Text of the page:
Plaid Cymru promises youth basic income for 18-24 year olds

Adam Price

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Mr Price said the party would offer the “most comprehensive package of support for young people”

Plaid Cymru would try to wipe out youth unemployment if it were in power.

In his speech at the Plaid conference, economy spokesman Adam Price will outline what he is calling a “Youth Basic Income” for 18-24 year olds.

It would comprise of four options, including work, volunteering, education and business support grants.

Adam Price said the party would offer the “most comprehensive package of support for young people across the entire world”.

Youth unemployment in Wales was 13.1% for the year to the end of June 2017. The overall unemployment rate was 4% between June and August.

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Media captionLive: Plaid Cymru conference

Under the proposal, set to be announced in the Carmarthen East and Dinefwr AM’s speech on Saturday, the “Youth Basic Income” would include:

  • a “guaranteed” job
  • a national citizen service similar to the AmeriCorps model
  • support for further and higher education
  • an enterprise allowance assisting young people to start their own businesses

Detailed research on how to finance the proposal will be undertaken by Plaid’s new think tank, Nova Cambria, which will be launched before the end of the year.

Speaking ahead of his conference speech, Mr Price said: “Nova Cambria will be tasked with working up the detail of ideas that I want to see at the heart of the Plaid Cymru government of 2021, in which I hope to serve.”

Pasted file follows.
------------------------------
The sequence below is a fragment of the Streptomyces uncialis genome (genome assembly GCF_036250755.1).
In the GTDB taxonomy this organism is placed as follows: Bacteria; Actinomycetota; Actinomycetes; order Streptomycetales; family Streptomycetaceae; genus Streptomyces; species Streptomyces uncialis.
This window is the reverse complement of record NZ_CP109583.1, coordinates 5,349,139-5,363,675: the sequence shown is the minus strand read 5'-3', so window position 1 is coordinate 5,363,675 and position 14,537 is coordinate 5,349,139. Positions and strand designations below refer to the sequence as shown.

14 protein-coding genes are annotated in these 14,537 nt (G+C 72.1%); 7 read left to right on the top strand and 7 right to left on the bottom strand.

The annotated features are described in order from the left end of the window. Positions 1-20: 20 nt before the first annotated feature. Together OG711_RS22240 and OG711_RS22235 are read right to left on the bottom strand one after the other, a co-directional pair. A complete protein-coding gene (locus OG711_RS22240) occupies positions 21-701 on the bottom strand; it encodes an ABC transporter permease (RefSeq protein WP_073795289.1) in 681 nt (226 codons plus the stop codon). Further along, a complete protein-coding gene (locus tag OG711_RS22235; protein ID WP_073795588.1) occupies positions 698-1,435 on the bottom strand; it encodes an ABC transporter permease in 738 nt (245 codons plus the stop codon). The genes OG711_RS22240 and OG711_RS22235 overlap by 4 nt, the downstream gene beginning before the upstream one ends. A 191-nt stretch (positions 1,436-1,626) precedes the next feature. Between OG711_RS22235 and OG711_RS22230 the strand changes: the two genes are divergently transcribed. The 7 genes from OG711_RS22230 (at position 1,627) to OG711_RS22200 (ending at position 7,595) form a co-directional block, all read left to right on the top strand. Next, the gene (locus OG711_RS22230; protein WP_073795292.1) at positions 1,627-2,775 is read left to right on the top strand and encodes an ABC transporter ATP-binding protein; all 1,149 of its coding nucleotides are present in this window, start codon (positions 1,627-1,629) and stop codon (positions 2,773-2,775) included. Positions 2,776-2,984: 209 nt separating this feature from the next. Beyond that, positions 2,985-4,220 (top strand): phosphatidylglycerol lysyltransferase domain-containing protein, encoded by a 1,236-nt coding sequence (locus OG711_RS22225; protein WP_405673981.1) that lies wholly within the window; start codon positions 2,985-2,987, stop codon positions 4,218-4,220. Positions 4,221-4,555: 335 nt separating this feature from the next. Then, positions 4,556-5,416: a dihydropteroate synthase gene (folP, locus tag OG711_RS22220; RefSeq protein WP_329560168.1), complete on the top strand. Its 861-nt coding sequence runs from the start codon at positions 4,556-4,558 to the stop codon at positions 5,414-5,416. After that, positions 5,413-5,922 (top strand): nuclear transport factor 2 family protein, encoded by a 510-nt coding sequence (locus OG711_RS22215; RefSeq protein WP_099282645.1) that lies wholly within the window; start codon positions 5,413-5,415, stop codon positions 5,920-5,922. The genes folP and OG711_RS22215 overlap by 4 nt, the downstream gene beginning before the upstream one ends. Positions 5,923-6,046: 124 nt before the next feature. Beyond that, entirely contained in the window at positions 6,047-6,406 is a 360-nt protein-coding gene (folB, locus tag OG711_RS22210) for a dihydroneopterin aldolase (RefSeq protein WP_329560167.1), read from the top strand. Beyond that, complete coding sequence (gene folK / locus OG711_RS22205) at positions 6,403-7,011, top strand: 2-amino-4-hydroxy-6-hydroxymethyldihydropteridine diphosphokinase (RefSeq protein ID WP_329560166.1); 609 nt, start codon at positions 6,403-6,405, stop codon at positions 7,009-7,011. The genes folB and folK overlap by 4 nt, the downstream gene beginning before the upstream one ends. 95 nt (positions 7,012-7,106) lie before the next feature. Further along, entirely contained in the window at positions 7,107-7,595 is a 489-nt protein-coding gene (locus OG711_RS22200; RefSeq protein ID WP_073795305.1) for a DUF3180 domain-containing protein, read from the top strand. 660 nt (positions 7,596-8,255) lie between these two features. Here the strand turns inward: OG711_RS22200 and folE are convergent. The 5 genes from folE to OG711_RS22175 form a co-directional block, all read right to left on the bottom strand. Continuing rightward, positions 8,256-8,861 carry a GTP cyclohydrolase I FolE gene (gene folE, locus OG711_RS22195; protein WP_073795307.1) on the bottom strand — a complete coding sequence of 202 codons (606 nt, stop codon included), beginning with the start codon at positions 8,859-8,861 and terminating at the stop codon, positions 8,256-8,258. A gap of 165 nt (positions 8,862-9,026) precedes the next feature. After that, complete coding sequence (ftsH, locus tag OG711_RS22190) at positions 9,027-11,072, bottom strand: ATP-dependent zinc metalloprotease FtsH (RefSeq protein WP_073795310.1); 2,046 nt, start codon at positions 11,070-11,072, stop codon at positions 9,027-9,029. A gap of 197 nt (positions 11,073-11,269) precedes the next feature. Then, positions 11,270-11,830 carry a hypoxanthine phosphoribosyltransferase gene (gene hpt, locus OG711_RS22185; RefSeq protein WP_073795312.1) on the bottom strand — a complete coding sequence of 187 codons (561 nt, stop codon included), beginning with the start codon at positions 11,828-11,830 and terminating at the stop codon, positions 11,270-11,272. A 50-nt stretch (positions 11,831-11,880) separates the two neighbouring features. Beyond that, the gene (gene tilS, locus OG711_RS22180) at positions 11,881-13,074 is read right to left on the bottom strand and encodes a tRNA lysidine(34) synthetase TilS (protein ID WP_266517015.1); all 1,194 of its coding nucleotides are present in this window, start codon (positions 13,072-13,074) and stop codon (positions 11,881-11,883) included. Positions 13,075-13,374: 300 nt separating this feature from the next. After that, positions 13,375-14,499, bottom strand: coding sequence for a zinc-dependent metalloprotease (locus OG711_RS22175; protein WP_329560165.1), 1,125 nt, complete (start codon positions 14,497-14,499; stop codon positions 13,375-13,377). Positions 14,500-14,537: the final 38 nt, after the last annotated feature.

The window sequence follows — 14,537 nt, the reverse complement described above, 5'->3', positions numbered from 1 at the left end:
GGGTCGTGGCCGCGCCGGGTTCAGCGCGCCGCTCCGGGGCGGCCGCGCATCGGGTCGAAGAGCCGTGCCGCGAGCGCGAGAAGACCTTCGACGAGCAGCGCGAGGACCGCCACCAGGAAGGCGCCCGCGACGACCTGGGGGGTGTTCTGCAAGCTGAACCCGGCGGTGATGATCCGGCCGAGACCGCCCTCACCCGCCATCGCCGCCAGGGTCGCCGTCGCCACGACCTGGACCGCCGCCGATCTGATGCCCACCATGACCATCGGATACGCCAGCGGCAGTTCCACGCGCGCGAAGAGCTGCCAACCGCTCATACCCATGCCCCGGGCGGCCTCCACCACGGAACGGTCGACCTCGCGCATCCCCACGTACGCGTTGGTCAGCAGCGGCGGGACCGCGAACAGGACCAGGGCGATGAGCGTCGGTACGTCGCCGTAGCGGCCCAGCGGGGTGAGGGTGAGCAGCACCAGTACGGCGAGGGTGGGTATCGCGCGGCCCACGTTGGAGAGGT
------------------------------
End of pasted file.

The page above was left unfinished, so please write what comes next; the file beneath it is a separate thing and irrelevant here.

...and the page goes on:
“From additional business support for Welsh companies, replacing the out-dated model of business rates, to delivering the most comprehensive package of support for young people across the entire world, Plaid Cymru will deliver the policies to utilise the creativity and productivity of our people to enhance the nation’s prosperity,” he added.

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Media captionBBC Wales political correspondent Daniel Davies says one Plaid AM wants the party to focus on policies that say what it is about

On Saturday morning party leader Leanne Wood highlighted her plans for a “rail revolution” on a visit with Network Rail at Bangor railway station.

The opposition party wants to issue a rail bond to finance electrification to Swansea – a model it says could also be used to create a Metro for the Swansea Bay and Western Valleys region.

Ms Wood said: “We would re-establish a Carmarthen to Aberystwyth rail line and ensure that it links with the north, to Pwllheli and beyond. These links are key to revitalising our western coast, and creating an all-Wales rail line, running the length of the country.”

“We have already secured funding for the outline business case for such an initiative to go ahead,” she added.

On the first day of the conference, Ms Wood said the party could back another Brexit referendum if there was no deal with the EU by March 2019.

Ms Wood also said she needs to earn the trust of non-Plaid Cymru voters and vowed to lead the party into the assembly elections in 2021.

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